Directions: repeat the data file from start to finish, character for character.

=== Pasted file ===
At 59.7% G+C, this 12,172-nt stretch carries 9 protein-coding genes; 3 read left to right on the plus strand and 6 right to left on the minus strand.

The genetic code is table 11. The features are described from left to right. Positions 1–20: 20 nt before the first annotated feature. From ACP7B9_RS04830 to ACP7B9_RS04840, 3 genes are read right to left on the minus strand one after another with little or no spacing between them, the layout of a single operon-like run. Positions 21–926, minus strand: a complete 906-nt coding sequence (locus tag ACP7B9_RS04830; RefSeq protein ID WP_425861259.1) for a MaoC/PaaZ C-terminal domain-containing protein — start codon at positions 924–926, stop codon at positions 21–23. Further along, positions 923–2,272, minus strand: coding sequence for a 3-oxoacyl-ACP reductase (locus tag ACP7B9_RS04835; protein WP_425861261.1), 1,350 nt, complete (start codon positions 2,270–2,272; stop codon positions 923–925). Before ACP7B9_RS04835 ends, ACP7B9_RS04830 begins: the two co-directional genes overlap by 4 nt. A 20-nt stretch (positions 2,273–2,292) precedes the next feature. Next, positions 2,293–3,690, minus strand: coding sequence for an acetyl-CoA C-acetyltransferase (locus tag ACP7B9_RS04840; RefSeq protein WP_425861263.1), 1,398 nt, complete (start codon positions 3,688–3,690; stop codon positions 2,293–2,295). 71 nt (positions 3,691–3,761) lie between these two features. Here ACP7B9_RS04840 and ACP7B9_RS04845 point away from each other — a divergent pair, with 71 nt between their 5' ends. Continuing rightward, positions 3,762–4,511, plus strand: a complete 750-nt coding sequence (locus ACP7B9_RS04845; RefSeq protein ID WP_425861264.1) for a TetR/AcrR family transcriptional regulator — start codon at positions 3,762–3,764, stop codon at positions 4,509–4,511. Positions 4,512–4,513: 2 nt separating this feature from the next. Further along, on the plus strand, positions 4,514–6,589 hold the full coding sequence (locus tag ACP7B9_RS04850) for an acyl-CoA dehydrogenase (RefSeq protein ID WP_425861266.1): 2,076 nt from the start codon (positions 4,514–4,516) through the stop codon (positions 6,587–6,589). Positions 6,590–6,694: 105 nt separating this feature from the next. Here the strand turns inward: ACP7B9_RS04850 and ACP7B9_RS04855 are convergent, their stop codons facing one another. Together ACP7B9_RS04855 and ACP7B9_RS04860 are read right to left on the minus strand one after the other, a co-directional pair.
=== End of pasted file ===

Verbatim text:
At 59.7% G+C, this 12,172-nt stretch carries 9 protein-coding genes; 3 read left to right on the plus strand and 6 right to left on the minus strand.

The genetic code is table 11. The features are described from left to right. Positions 1–20: 20 nt before the first annotated feature. From ACP7B9_RS04830 to ACP7B9_RS04840, 3 genes are read right to left on the minus strand one after another with little or no spacing between them, the layout of a single operon-like run. Positions 21–926, minus strand: a complete 906-nt coding sequence (locus tag ACP7B9_RS04830; RefSeq protein ID WP_425861259.1) for a MaoC/PaaZ C-terminal domain-containing protein — start codon at positions 924–926, stop codon at positions 21–23. Further along, positions 923–2,272, minus strand: coding sequence for a 3-oxoacyl-ACP reductase (locus tag ACP7B9_RS04835; protein WP_425861261.1), 1,350 nt, complete (start codon positions 2,270–2,272; stop codon positions 923–925). Before ACP7B9_RS04835 ends, ACP7B9_RS04830 begins: the two co-directional genes overlap by 4 nt. A 20-nt stretch (positions 2,273–2,292) precedes the next feature. Next, positions 2,293–3,690, minus strand: coding sequence for an acetyl-CoA C-acetyltransferase (locus tag ACP7B9_RS04840; RefSeq protein WP_425861263.1), 1,398 nt, complete (start codon positions 3,688–3,690; stop codon positions 2,293–2,295). 71 nt (positions 3,691–3,761) lie between these two features. Here ACP7B9_RS04840 and ACP7B9_RS04845 point away from each other — a divergent pair, with 71 nt between their 5' ends. Continuing rightward, positions 3,762–4,511, plus strand: a complete 750-nt coding sequence (locus ACP7B9_RS04845; RefSeq protein ID WP_425861264.1) for a TetR/AcrR family transcriptional regulator — start codon at positions 3,762–3,764, stop codon at positions 4,509–4,511. Positions 4,512–4,513: 2 nt separating this feature from the next. Further along, on the plus strand, positions 4,514–6,589 hold the full coding sequence (locus tag ACP7B9_RS04850) for an acyl-CoA dehydrogenase (RefSeq protein ID WP_425861266.1): 2,076 nt from the start codon (positions 4,514–4,516) through the stop codon (positions 6,587–6,589). Positions 6,590–6,694: 105 nt separating this feature from the next. Here the strand turns inward: ACP7B9_RS04850 and ACP7B9_RS04855 are convergent, their stop codons facing one another. Together ACP7B9_RS04855 and ACP7B9_RS04860 are read right to left on the minus strand one after the other, a co-directional pair.